Mali’s military seized power on August 18, announced on the Thursday that they has released the president. President Ibrahim Boubacar Keita popularly known as IBK was placed under detention by the military in a coup following weeks of popular protest against the government.

National Committee for the Salvation of the People (NCSP), which overthrew IBK, presented Colonel Assimi Goïta as the leader of the NCSP on August 19. Introducing himself in a press conference at the Kati military camp, the 37-year-old officer said, ““Mali is in a situation of socio-political and security crisis. We no longer have the right to make mistakes. By making this intervention yesterday, we have put the country above [everything]. Mali first,” The NCSP announced a 3-years transition period to civilian rule

Colonel Assimi Goïta (left) President of NCSP and Colonel-Major Ismael Wague, Spokesman of the NCSP

June 5 Movement that spearheaded the protest against President IBK’s government met with the military junta at the Kati barracks near Bamako late Saturday. One of the Movement’s leader, Choguel Maiga told AFP on Sunday that they had proposed “a transition of 18 to 24 months” with civilians heading a transitional presidency, government and assembly.

He also noted that they have called for the set up of  “a committee to monitor and supervise the transition which will be composed of a majority of members of the junta and the (June 5 Movement),”

Chief envoy of the regional bloc ECOWAS, former Nigerian president Goodluck Jonathan, said last week that the coup leaders wanted a three-year transition period. The block has stopped financial flows to the country among other measures in protest of the coup. They are calling on the military leaders to return Mali to civilian democracy within a year, rejecting the 3 years period proposed by the NCSP.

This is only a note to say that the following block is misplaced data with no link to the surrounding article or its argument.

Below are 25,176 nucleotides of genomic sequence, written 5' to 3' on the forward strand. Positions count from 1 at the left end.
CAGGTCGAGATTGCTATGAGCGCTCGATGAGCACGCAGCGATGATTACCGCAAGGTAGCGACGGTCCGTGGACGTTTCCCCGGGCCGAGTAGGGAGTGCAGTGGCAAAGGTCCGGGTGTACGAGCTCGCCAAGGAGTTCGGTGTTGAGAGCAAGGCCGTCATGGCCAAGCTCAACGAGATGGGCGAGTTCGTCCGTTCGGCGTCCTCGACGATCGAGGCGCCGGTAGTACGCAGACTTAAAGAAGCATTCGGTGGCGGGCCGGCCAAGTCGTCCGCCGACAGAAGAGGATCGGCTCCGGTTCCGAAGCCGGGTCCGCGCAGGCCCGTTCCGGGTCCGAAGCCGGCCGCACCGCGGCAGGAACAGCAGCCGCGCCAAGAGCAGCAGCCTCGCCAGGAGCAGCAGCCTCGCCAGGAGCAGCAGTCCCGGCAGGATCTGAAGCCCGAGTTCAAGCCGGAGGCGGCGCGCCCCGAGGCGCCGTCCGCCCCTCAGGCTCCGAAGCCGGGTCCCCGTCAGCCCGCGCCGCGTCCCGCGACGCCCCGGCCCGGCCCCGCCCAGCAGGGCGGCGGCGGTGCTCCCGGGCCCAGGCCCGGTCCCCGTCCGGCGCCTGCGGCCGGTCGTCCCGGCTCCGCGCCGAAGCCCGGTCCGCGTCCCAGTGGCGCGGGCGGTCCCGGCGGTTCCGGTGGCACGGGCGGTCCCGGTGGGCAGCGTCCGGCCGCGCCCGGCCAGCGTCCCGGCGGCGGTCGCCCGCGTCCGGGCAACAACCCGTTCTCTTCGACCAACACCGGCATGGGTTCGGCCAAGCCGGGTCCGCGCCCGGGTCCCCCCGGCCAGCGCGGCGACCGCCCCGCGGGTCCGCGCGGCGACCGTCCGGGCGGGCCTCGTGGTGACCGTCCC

Representatives of the NCSP, left of table, including Col. Assimi Goita, center of row, meet with ECOWAS Delegation, right of table – Aug. 22, 2020. (Courtesy of AFP

French Defence Minister Florence Parly speaking to Europe-1 radio on Sunday agreed with the ECOWAS demand. She noted that “If this does not happen, the risk is that all this benefits terrorists first and foremost,” adding that “Terrorists feed on the weakness of states.”

Mahmoud Dicko, the popular opposition leader and one of the main voices during popular protests against IBK, on Friday cautioned the junta leaders that they do not have a “carte blanche”. He called on them to meet the demands of regional mediators in order to spare Mali further crippling financial sanctions. His spokesman later said “the people have started to doubt”

On 18 August 2020, elements of the Malian Armed Forces began a mutiny. Soldiers on pick-up trucks stormed the Soundiata military base in the town of Kati, where gunfire was exchanged before weapons were distributed from the armory and senior officers arrested. Tanks and armoured vehicles were seen on the town’s streets, as well as military trucks heading for the capital, Bamako. The soldiers detained several government officials including the President Ibrahim Boubacar Keïta who resigned and dissolved the government. This is the country’s second coup in less than 10 years, following the 2012 coup d’état.

The Moment Mali’s Military took President IBK into custody in Bamako


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